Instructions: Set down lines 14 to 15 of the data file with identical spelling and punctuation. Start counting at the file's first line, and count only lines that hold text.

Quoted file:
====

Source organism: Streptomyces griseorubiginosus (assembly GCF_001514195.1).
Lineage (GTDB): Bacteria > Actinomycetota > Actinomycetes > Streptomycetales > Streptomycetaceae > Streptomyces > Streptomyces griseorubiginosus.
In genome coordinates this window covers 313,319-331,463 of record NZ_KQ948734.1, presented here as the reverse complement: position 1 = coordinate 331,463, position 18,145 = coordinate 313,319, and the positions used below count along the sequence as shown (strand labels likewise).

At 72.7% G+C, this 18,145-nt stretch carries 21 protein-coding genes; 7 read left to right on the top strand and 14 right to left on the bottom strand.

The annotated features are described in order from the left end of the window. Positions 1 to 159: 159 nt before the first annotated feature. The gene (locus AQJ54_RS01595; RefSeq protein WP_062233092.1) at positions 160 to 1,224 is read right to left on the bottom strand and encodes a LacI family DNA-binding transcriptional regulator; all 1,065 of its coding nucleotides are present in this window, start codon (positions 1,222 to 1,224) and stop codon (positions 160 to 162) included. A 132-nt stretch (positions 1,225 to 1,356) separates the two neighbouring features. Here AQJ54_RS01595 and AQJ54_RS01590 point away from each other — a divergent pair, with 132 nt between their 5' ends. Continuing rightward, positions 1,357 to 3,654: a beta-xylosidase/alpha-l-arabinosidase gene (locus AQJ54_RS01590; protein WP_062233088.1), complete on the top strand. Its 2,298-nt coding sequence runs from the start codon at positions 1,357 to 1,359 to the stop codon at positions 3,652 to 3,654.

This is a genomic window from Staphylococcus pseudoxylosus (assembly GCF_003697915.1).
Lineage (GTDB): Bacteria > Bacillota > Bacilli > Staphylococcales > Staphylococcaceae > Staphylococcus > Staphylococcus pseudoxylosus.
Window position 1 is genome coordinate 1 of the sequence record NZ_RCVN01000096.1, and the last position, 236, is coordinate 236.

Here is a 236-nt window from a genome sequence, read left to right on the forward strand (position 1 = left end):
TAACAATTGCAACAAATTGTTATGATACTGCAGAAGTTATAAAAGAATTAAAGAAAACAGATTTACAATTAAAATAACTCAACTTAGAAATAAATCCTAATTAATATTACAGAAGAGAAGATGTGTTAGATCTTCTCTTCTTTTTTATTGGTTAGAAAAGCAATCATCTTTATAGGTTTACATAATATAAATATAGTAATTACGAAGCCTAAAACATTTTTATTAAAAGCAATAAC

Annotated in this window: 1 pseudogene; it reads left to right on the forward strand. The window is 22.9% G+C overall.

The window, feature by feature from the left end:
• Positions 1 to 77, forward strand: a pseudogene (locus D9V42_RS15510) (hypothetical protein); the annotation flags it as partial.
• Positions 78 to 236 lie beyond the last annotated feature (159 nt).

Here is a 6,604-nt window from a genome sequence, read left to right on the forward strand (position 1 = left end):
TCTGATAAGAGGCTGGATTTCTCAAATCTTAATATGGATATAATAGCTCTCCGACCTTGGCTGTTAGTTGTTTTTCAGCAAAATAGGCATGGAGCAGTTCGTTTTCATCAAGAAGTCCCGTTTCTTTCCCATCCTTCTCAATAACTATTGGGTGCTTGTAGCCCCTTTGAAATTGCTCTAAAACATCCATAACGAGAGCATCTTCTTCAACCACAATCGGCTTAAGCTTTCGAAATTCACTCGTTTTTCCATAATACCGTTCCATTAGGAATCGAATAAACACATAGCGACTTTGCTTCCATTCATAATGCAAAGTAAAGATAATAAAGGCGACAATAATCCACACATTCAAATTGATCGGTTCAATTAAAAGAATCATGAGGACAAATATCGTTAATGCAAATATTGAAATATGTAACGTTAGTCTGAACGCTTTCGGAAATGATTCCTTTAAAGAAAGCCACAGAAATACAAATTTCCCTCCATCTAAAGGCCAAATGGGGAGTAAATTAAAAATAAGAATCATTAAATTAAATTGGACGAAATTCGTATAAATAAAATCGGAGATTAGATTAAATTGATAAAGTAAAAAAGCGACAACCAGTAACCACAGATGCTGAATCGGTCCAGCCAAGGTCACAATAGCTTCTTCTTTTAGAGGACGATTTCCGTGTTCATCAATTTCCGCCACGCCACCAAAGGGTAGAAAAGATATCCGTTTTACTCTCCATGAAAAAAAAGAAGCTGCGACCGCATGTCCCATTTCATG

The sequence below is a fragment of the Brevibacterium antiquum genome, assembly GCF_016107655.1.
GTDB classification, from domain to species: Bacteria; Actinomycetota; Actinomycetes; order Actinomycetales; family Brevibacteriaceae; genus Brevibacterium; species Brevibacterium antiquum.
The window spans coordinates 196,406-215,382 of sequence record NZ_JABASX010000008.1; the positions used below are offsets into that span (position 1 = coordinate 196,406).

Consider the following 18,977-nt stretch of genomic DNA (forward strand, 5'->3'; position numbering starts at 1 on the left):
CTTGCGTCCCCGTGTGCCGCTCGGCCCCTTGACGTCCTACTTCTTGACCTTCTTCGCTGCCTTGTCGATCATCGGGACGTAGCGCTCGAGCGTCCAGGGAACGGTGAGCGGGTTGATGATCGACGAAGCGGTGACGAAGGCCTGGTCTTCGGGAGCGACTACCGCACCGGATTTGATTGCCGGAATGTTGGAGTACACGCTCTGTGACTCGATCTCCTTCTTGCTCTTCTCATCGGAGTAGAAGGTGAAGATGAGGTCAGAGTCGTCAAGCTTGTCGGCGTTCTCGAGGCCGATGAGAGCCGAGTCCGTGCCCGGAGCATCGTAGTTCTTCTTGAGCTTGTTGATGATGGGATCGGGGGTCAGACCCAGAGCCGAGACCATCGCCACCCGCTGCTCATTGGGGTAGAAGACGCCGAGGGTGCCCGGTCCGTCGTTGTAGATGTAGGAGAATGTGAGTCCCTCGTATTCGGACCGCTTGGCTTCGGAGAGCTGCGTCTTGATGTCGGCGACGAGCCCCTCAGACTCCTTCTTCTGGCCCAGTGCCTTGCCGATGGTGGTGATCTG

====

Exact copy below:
• Positions 78 to 236 lie beyond the last annotated feature (159 nt).

Here is a 6,604-nt window from a genome sequence, read left to right on the forward strand (position 1 = left end):